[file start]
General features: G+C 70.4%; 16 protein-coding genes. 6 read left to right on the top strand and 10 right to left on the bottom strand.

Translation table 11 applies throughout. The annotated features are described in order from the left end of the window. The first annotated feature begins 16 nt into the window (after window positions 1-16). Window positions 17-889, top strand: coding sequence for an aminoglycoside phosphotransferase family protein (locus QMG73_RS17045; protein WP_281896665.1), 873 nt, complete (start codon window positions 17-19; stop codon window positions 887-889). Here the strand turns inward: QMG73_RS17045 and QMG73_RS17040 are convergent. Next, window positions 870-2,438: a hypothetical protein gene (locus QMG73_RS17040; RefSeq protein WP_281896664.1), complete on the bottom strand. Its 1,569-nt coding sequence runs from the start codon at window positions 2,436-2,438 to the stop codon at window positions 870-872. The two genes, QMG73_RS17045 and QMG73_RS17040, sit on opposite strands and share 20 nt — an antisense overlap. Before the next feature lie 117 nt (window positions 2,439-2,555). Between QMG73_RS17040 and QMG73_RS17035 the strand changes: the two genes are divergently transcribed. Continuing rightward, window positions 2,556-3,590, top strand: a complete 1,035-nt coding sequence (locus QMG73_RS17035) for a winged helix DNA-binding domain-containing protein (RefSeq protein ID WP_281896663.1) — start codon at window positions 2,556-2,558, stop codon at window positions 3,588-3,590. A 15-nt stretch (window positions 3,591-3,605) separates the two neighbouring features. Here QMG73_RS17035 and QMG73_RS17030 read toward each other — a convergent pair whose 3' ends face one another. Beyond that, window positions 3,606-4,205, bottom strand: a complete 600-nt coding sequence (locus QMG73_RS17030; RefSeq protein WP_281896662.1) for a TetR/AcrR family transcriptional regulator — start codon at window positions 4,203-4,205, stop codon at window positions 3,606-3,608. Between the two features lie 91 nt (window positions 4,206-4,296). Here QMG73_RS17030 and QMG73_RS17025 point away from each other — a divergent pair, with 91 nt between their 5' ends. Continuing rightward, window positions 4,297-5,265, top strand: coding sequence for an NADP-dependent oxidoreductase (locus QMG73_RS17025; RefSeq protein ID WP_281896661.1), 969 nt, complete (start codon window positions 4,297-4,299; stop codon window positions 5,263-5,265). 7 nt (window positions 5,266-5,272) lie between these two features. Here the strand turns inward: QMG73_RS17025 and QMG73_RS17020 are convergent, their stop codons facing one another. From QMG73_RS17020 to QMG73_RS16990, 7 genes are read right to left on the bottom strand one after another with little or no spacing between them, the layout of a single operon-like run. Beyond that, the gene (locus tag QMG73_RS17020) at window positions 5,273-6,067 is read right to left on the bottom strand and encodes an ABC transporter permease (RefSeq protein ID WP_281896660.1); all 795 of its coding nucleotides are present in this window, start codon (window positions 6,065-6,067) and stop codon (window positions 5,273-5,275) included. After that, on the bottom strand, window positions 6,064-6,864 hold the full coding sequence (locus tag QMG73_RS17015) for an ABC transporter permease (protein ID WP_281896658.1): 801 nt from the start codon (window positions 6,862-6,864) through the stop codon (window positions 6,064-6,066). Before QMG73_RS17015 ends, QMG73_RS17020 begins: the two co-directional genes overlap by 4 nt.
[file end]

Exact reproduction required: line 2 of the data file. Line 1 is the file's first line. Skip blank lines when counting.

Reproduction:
Translation table 11 applies throughout. The annotated features are described in order from the left end of the window. The first annotated feature begins 16 nt into the window (after window positions 1-16). Window positions 17-889, top strand: coding sequence for an aminoglycoside phosphotransferase family protein (locus QMG73_RS17045; protein WP_281896665.1), 873 nt, complete (start codon window positions 17-19; stop codon window positions 887-889). Here the strand turns inward: QMG73_RS17045 and QMG73_RS17040 are convergent. Next, window positions 870-2,438: a hypothetical protein gene (locus QMG73_RS17040; RefSeq protein WP_281896664.1), complete on the bottom strand. Its 1,569-nt coding sequence runs from the start codon at window positions 2,436-2,438 to the stop codon at window positions 870-872. The two genes, QMG73_RS17045 and QMG73_RS17040, sit on opposite strands and share 20 nt — an antisense overlap. Before the next feature lie 117 nt (window positions 2,439-2,555). Between QMG73_RS17040 and QMG73_RS17035 the strand changes: the two genes are divergently transcribed. Continuing rightward, window positions 2,556-3,590, top strand: a complete 1,035-nt coding sequence (locus QMG73_RS17035) for a winged helix DNA-binding domain-containing protein (RefSeq protein ID WP_281896663.1) — start codon at window positions 2,556-2,558, stop codon at window positions 3,588-3,590. A 15-nt stretch (window positions 3,591-3,605) separates the two neighbouring features. Here QMG73_RS17035 and QMG73_RS17030 read toward each other — a convergent pair whose 3' ends face one another. Beyond that, window positions 3,606-4,205, bottom strand: a complete 600-nt coding sequence (locus QMG73_RS17030; RefSeq protein WP_281896662.1) for a TetR/AcrR family transcriptional regulator — start codon at window positions 4,203-4,205, stop codon at window positions 3,606-3,608. Between the two features lie 91 nt (window positions 4,206-4,296). Here QMG73_RS17030 and QMG73_RS17025 point away from each other — a divergent pair, with 91 nt between their 5' ends. Continuing rightward, window positions 4,297-5,265, top strand: coding sequence for an NADP-dependent oxidoreductase (locus QMG73_RS17025; RefSeq protein ID WP_281896661.1), 969 nt, complete (start codon window positions 4,297-4,299; stop codon window positions 5,263-5,265). 7 nt (window positions 5,266-5,272) lie between these two features. Here the strand turns inward: QMG73_RS17025 and QMG73_RS17020 are convergent, their stop codons facing one another. From QMG73_RS17020 to QMG73_RS16990, 7 genes are read right to left on the bottom strand one after another with little or no spacing between them, the layout of a single operon-like run. Beyond that, the gene (locus tag QMG73_RS17020) at window positions 5,273-6,067 is read right to left on the bottom strand and encodes an ABC transporter permease (RefSeq protein ID WP_281896660.1); all 795 of its coding nucleotides are present in this window, start codon (window positions 6,065-6,067) and stop codon (window positions 5,273-5,275) included. After that, on the bottom strand, window positions 6,064-6,864 hold the full coding sequence (locus tag QMG73_RS17015) for an ABC transporter permease (protein ID WP_281896658.1): 801 nt from the start codon (window positions 6,862-6,864) through the stop codon (window positions 6,064-6,066). Before QMG73_RS17015 ends, QMG73_RS17020 begins: the two co-directional genes overlap by 4 nt.